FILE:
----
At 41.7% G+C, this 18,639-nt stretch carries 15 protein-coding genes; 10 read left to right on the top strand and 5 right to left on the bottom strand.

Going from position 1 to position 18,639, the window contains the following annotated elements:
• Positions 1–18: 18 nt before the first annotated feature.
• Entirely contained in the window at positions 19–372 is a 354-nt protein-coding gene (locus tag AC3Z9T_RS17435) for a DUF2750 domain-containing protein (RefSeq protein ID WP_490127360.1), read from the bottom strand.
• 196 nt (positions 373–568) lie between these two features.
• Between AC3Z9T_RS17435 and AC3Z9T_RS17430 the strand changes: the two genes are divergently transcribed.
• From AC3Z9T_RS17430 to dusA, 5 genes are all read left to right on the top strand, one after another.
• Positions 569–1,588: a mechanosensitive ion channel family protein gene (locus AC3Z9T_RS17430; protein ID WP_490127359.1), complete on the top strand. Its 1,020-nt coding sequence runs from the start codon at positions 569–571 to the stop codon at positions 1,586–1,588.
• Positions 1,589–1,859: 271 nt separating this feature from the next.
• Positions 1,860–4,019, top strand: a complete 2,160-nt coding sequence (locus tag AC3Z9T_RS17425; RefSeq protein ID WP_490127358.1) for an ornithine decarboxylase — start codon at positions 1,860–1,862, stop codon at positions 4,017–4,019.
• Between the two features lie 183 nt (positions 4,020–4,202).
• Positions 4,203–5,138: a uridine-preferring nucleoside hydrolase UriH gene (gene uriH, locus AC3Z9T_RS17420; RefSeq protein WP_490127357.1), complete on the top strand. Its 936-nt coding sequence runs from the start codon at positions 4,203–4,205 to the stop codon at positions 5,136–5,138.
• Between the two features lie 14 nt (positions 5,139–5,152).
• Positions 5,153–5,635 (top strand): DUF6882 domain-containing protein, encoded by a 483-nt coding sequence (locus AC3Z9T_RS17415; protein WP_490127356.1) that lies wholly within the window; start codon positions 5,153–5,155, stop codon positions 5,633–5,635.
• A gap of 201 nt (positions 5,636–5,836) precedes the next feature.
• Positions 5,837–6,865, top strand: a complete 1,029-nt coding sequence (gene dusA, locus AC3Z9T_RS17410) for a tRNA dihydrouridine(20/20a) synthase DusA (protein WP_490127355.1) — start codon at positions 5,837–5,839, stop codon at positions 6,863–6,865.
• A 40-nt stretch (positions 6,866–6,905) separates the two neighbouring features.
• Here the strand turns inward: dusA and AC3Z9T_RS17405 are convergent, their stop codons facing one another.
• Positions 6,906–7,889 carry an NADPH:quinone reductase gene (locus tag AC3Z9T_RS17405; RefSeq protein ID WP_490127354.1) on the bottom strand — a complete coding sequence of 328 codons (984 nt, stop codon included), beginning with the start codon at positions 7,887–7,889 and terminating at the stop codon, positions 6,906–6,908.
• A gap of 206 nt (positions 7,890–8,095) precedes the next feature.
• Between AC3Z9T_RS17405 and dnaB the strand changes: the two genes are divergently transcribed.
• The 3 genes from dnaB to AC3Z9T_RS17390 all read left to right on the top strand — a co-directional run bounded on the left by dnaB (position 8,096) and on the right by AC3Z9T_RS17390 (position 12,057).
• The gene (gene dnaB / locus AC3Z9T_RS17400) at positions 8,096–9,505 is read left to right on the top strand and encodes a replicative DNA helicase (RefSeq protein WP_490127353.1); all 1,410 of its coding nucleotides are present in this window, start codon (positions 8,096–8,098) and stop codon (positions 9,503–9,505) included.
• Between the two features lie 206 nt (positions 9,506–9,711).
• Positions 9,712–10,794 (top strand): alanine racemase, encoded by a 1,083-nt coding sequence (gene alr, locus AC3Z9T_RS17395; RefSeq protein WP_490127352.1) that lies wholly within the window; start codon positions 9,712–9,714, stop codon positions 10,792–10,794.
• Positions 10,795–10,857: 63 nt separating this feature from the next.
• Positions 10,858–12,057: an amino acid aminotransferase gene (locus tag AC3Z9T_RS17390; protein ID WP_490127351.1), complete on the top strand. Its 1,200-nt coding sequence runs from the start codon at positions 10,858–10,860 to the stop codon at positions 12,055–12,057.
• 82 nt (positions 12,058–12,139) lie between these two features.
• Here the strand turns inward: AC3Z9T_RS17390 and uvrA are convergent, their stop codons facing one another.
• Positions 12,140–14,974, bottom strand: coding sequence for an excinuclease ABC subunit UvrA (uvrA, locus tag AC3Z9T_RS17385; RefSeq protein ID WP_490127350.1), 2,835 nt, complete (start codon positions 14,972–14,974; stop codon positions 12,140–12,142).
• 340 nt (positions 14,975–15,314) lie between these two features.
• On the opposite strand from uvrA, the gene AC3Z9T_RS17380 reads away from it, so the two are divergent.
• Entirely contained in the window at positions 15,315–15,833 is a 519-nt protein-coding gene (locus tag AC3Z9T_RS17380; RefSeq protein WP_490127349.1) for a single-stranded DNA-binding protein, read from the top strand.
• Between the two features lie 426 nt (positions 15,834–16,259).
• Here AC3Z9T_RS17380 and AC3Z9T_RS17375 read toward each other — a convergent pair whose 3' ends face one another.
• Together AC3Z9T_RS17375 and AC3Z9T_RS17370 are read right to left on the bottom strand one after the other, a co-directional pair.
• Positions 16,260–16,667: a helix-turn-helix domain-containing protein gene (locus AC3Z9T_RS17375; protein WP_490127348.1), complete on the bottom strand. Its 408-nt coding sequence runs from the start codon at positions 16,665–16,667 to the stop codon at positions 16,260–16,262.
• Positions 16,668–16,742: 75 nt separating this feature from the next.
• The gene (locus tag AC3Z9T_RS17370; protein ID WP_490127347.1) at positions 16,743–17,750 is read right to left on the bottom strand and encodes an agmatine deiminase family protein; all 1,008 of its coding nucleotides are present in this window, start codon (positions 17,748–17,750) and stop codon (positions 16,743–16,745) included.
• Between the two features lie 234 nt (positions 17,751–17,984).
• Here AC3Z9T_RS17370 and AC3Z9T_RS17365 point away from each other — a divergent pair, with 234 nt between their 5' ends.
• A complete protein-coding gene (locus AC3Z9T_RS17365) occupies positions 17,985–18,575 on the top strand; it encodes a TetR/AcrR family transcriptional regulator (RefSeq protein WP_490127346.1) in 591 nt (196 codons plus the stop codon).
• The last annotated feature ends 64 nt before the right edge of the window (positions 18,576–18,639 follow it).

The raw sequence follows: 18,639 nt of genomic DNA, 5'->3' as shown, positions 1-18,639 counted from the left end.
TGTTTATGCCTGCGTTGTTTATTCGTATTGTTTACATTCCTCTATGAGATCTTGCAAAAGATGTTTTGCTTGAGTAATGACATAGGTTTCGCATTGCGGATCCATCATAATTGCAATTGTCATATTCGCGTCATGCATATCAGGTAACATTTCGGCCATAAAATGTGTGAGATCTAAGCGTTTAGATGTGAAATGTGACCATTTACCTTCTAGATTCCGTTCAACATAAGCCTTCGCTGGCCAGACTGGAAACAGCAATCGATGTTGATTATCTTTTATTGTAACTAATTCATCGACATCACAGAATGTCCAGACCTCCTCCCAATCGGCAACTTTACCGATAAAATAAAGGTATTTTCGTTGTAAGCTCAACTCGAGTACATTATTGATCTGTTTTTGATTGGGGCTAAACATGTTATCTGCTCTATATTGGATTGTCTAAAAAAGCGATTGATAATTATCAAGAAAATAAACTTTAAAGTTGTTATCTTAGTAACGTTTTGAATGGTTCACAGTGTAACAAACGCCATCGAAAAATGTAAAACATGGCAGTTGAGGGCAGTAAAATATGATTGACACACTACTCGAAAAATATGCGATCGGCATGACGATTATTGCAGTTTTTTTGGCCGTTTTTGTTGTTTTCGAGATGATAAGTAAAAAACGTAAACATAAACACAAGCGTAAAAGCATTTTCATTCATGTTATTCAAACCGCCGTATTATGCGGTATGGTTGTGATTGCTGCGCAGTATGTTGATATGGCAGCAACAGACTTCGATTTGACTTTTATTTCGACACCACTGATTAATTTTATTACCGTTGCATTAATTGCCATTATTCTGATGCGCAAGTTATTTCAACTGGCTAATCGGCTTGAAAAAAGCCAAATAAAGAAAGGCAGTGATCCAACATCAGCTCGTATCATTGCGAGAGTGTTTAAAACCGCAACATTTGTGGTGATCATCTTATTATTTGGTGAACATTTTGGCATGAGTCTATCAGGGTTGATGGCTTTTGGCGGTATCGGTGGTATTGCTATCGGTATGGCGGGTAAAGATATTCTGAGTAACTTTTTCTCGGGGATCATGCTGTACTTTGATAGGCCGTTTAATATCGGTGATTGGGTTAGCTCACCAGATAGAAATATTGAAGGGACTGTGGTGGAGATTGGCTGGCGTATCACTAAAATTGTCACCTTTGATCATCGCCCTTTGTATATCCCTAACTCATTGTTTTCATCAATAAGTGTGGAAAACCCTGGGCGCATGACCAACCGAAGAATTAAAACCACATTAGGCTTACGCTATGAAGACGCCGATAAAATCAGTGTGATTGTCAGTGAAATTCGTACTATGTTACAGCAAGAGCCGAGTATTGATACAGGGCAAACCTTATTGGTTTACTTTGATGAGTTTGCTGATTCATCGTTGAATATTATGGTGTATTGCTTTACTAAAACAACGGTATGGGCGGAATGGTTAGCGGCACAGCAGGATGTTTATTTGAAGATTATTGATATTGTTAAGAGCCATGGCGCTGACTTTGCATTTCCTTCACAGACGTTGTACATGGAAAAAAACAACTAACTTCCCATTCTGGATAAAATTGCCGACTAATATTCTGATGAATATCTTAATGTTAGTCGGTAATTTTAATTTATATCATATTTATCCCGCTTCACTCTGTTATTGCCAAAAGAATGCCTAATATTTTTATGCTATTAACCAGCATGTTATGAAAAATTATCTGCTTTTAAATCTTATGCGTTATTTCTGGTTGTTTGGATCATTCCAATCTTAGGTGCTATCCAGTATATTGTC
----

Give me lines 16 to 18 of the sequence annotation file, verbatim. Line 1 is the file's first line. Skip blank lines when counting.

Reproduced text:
• Positions 5,837–6,865, top strand: a complete 1,029-nt coding sequence (gene dusA, locus AC3Z9T_RS17410) for a tRNA dihydrouridine(20/20a) synthase DusA (protein WP_490127355.1) — start codon at positions 5,837–5,839, stop codon at positions 6,863–6,865.
• A 40-nt stretch (positions 6,866–6,905) separates the two neighbouring features.
• Here the strand turns inward: dusA and AC3Z9T_RS17405 are convergent, their stop codons facing one another.